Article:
Another set of NBA Power Rankings is here after this week’s games. A few teams that had exceptional starts have found that regression to the mean is settling in a bit, but there’s more that needs to be uncovered. The Western Conference is really in flux, besides its top two teams, there isn’t too much to differentiate between the rest of the field (but of course, Kawhi Leonard is getting back into game shape for the Spurs). Last fortnight’s rankings are right here.
All team statistics are recorded as of games played on Dec. 16. A few of the contests aren’t included in the model which marginally affects the results.
If you’d like to read these rankings’ methodology, then check the postscript at the end.
Here are the results after the ninth week of NBA action, some of which will be striking. But given how lopsided wins’ and losses’ impacts are diluted as the sample size grows, we should expect true contenders to emerge near the top of this ranking system by midseason.
Notes for this week’s rankings
- Toronto Raptors (3) – The Raptors have one of the deepest benches in recent memory. Having the opportunity to create myriads of lineup combinations with Kyle Lowry, OG Anunoby, CJ Miles, Jakob Poeltl, DeMar Derozan and others mitigates the dropoff from starters to bench (which is a phenomenon that you’ll often see from the Charlotte Hornets (19).
- Utah Jazz (6) – Rudy Gobert’s had a very difficult season amid several knee injuries where others collided into his legs. Nevertheless, the Jazz have been a strong defensive unit and have had a few splashes of aptitude on the offensive end. After his ignominious start, Donovan Mitchell’s become a prolific rookie scorer. In December, Donovan has averaged 25.98 points per game with a true shooting percentage of 60.6.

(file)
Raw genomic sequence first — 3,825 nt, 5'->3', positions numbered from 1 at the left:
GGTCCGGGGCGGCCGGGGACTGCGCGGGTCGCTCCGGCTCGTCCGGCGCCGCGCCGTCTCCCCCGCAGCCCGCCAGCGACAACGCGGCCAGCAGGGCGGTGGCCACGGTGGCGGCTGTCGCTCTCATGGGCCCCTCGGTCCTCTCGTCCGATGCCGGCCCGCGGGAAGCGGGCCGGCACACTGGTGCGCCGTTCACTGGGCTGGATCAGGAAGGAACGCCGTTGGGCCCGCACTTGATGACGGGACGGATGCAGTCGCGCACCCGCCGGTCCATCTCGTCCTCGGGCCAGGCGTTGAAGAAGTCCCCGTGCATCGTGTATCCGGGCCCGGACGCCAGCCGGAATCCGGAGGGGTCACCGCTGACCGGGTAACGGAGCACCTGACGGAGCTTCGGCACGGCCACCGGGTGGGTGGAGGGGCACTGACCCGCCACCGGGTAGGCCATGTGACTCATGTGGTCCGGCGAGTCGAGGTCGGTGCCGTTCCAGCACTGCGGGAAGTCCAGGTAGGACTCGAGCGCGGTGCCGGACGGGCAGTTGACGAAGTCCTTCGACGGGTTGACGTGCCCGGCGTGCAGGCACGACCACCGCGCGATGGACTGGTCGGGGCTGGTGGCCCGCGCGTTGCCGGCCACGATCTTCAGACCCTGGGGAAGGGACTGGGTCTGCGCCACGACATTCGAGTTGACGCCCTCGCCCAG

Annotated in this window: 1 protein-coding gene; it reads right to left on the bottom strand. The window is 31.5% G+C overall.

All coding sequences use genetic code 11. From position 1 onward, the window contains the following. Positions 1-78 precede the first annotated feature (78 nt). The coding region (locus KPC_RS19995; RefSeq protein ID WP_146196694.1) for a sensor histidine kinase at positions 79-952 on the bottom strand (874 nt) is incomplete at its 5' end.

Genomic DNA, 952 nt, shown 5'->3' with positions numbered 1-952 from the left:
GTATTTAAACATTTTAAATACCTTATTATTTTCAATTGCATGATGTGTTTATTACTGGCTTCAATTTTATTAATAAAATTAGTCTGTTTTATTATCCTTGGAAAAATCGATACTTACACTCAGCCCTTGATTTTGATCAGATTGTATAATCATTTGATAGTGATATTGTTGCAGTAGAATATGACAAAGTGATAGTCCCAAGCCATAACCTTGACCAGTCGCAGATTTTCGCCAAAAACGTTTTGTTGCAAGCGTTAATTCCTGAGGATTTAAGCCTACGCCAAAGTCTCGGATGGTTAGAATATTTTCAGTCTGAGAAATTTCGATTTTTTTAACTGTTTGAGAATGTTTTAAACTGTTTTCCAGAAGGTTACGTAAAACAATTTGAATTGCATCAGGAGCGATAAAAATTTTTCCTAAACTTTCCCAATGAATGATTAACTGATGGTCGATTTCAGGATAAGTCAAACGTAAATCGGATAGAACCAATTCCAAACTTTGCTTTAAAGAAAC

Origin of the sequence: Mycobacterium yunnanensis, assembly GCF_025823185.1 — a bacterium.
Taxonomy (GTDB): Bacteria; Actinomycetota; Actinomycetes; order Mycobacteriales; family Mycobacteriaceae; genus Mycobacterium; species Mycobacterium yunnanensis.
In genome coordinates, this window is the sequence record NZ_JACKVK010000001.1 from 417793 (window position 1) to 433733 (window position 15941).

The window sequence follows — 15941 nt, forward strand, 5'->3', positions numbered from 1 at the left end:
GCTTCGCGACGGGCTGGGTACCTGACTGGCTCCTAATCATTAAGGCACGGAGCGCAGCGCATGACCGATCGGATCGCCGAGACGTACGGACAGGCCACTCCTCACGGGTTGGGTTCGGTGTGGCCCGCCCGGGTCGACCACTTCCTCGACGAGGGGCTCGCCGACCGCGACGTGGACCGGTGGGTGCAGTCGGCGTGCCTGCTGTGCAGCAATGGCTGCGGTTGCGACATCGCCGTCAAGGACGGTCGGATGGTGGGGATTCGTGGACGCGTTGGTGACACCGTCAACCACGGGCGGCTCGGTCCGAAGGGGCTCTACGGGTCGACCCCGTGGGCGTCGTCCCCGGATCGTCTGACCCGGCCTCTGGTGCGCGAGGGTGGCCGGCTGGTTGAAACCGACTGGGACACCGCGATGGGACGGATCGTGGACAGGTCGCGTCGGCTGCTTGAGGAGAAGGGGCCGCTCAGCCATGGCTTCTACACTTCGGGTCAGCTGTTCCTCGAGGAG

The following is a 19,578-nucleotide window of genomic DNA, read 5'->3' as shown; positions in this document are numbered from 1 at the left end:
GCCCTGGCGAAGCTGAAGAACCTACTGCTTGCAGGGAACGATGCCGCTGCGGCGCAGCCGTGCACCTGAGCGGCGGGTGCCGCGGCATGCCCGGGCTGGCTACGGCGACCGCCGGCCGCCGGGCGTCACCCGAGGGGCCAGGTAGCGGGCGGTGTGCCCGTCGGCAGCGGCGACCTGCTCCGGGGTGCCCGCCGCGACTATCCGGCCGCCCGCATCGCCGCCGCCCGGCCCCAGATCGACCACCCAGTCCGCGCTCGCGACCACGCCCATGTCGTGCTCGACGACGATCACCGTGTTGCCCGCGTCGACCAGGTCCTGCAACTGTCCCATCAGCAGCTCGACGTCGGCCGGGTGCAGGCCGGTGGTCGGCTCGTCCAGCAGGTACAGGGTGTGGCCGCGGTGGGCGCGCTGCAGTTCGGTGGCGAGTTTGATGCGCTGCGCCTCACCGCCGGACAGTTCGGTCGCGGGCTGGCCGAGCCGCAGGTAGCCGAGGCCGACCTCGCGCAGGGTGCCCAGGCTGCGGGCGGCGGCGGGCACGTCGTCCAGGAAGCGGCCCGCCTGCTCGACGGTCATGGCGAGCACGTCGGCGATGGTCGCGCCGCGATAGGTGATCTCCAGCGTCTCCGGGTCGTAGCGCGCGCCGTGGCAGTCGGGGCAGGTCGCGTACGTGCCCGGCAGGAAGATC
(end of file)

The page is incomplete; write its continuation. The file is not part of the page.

- San Antonio Spurs (12) – Kawhi is finally back. Because of injuries, the depth in the Western conference has taken a significant hit & its teams haven’t been thoroughly impressive in both defensive & offensive efficiency. Therefore, Western Conference teams haven’t reflected strongly in these models. With Kawhi’s presence, we should expect that his team’s offensive success should propel them back into the top 10 of these power rankings before we know it.
- Detroit Pistons (17) – Detroit has faltered. Tobias Harris’ prolific 3-point shooting has returned to its norm. The team is 2-7 in its last nine games, and its point per game output (though an incomplete, pace-independent measurement) has dropped 10 points in the last month.
- Orlando Magic (22) – We anticipated a regression from Orlando, but this is an extreme. When we found out that Orlando’s early-season offensive efficiency was a product of their aberrant jump-shooting, we should have known it would be temporary.
- Memphis Grizzlies (27) – “Finally”… they’ve played a bit more competitively, but Conley’s absence has compromised their power rankings assessment greatly.
Postscript: Frame of Reference for NBA Power Rankings
Once again: I’ve created two models. One that predicts team win percentage given a variety of statistics that I tested in a random forest model and another that’s based on hierarchical clustering. It isn’t a matter of who beat whom.
I should also stress that wins and losses that greatly affect a team’s net rating manifest in the final product. Therefore, if a team loses by 40, as the Magic did to the Jazz on Nov. 17, then their ranking could suffer and the opponent’s rating could flourish above expectation.
As a reminder, here’s a snapshot of the final result for 2016-17: